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It has been a long time since a new release of dvgrab. Dan Dennedy has been slowly adding the improvements that have been developed for Kino as they matured. This version also adds JPEG output with deinterlacing and scaling options developed upon request for a donation (thanks!).

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This release is a major new release prepared by Dan Dennedy that pulls in
much of what improved upon in Kino plus more.

AVI file correctness and compatibility has been improved upon.
1.1 beta releases allowed one to specify small and large indexes.
This is no longer required; it is automatic now based upon general
practice observed in AVIs created by other applications. Instead,
now there is a new --opendml option for use with type 2 DV AVI
(--format dv2).

OpenDML is a specification of AVI extensions created by Matrox in
collaboration with others and approved by Microsoft. OpenDML
introduced a new index structure, which dvgrab 1.1 called the
"large" index. Type 1 DV AVI (dv1) is inherently OpenDML,
and it contains a large index only. dvgrab 1.2 type 2 always contain
a small index, but OpenDML adds a large index to permit type 2 AVIs
greater than 1GB.

The main difference between a type 1 and type 2 file is that a type 2
contains a separate audio stream extracted from the DV. dvgrab 1.2
can use libdv (must be detected when compiled) to create this audio stream
instead of using internal routines. There are several advantages of
using libdv the most obvious being audio block error handling. Without
error handling, one can hear "bleeps" in the audio stream.

Raw DV capture has been improved to prevent corrupt files in the event of
a dropped firewire packet. Also, one can send raw DV to stdout instead
of to a file, so it can be used in pipes. This is especially useful with
smilutils. For example, one can preview video with libdv's playdv utility:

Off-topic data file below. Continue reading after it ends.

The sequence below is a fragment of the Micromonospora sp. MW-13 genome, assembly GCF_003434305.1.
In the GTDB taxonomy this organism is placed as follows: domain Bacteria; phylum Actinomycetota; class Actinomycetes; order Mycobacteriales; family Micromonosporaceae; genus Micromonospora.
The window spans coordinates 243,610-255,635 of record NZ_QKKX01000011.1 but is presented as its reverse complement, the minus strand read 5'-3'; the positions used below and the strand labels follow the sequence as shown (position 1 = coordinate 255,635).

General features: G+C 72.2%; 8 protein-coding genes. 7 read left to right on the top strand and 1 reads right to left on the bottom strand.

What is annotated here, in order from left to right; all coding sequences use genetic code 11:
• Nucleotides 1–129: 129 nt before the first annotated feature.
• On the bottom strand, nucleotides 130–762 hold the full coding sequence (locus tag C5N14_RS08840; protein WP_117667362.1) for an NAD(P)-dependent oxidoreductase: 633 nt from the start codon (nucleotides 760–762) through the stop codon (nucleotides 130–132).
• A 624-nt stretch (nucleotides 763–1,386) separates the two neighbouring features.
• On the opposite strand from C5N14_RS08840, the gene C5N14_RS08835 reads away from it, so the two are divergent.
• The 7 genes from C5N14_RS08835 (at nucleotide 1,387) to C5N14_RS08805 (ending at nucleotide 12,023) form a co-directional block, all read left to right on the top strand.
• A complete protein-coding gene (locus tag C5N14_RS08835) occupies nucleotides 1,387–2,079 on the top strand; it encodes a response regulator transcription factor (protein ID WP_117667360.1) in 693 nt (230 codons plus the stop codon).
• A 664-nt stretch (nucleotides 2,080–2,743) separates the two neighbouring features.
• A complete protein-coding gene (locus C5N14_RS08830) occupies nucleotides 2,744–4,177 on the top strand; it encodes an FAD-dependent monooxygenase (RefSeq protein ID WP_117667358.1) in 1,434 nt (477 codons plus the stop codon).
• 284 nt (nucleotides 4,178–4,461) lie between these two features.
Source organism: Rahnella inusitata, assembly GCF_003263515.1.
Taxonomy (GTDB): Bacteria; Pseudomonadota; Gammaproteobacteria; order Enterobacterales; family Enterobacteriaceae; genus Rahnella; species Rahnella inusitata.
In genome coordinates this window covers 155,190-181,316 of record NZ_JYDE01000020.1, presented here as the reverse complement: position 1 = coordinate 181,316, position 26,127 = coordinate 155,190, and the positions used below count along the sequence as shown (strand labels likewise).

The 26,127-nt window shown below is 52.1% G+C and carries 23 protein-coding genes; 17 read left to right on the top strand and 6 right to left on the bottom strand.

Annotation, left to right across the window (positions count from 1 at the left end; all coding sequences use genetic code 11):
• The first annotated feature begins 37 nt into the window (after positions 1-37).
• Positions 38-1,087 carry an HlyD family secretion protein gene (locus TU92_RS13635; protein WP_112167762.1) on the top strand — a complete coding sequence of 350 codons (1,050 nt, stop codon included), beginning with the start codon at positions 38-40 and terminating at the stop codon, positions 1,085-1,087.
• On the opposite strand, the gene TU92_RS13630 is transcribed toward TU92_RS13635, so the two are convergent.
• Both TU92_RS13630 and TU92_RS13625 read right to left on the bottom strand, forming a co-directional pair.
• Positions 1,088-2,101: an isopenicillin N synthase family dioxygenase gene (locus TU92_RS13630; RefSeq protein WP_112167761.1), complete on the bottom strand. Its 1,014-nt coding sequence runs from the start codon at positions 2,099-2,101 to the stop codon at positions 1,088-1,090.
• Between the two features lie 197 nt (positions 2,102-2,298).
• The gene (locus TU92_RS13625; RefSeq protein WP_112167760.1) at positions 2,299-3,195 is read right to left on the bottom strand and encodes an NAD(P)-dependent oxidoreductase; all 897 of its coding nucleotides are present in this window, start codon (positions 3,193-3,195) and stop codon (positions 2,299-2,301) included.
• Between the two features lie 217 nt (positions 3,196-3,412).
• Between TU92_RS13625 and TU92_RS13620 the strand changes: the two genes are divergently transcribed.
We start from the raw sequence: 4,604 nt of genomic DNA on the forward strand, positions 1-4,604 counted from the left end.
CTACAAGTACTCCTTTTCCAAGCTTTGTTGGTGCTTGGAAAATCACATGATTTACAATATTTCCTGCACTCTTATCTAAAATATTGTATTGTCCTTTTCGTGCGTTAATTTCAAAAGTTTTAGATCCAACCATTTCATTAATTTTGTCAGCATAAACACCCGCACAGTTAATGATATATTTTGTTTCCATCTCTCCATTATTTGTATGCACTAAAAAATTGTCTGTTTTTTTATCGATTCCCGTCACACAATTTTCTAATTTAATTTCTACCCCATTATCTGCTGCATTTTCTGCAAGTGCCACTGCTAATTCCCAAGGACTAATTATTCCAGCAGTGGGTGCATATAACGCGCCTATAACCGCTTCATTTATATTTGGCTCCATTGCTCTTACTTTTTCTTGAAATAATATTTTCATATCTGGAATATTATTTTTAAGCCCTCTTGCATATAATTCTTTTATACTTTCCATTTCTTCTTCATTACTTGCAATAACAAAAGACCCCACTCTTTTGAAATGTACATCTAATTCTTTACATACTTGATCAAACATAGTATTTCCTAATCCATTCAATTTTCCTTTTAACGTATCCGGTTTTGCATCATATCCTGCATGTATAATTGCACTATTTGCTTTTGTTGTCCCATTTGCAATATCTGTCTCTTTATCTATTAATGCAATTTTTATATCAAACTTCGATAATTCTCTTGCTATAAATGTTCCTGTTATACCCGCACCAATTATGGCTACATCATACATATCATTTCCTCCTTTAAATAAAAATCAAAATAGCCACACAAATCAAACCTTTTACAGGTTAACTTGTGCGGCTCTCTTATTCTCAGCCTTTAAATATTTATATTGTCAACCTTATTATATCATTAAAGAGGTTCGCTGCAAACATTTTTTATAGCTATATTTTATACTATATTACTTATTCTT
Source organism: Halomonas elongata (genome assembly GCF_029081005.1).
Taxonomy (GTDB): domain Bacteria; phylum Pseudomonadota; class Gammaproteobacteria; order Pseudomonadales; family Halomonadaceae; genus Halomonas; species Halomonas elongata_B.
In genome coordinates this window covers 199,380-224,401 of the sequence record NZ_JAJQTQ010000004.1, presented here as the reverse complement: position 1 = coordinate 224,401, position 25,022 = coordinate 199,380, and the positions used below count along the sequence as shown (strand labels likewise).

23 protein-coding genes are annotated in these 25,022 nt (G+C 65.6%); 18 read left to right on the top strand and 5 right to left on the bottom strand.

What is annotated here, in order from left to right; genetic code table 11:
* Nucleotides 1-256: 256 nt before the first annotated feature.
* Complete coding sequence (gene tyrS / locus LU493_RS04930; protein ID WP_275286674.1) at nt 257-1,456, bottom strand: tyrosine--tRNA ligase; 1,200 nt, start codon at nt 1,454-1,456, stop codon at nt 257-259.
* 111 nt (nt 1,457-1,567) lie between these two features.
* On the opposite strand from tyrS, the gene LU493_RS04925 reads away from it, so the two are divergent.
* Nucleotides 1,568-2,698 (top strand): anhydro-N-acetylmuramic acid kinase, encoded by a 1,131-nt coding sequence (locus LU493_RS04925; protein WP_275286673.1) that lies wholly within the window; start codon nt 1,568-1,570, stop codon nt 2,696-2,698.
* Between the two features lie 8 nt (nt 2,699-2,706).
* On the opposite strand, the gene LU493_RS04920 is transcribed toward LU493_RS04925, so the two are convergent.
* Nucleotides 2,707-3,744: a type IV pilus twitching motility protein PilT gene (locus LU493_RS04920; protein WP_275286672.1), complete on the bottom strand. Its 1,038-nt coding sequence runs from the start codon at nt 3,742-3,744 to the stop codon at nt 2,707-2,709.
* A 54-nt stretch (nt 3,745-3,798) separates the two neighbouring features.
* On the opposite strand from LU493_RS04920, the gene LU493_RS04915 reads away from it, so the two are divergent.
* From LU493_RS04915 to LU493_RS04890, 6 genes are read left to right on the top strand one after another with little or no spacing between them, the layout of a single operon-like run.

dvgrab - | playdv --no-mmap
The '-' file designation forces the format to raw overridding whatever
you specify; the other formats are not streaming formats.

Support for Quicktime has been added if libquicktime is detected when
compiled. Use "--format qt." It creates a separate audio track in twos
complement format.

Support for JPEG has been added if jpeglib is deteced when compiled.
Use "--format jpeg" to save a series of sequentially numbered JPEG
still images. There are two number parts of the filename, the first number
is increments with each scene change while the second number increments
with each successive save. Use --jpeg-overwrite to continually update the
same file and not add any numbers to the file name stem you provide. The
JPEG option works nicely with the --every option.

There are several JPEG options you will find handy. First, is --jpeg-quality
followed by a number between 0 and 100; the default is 75.
--jpeg-deinterlace extracts one of the fields and doubles it for a cheap
form of deinterlacing. However, when used with the scaling options
--jpeg-width and --jpeg-height to reduce the resolution by 50%,
you can get perfect deinterlaced output. The scaling
options also allow one to compensate for the non-square pixels of DV.
For example, on NTSC, the following produces nice output for a webcam,
dvgrab --format jpeg --jpeg-deinterlace --jpeg-width 320 --jpeg-height 240

Due to code refactorization, all capture options work with all formats.
For example, previous versions of dvgrab did not support hardly any
options like --autosplit, --every, --timestamp, and --frames when used with --format raw.

A new capture option --size followed by a number in mega bytes, sets
the maximum file size of any captured file.

If all this were not enough; dvgrab 1.2 also supports capture using the
new dv1394 driver! By default and traditionally, dvgrab uses
raw1394; however, raw1394 requires an interrupt for each packet, which
can be too intense for some systems. dv1394 in kernel releases 2.4.21 or
recent Subversion snapshots drastically reduce the IRQ and
using kernel background threads and internal buffering. You must use the
--dv1394 option followed by the device file name to use dv1394 instead
of raw1394.

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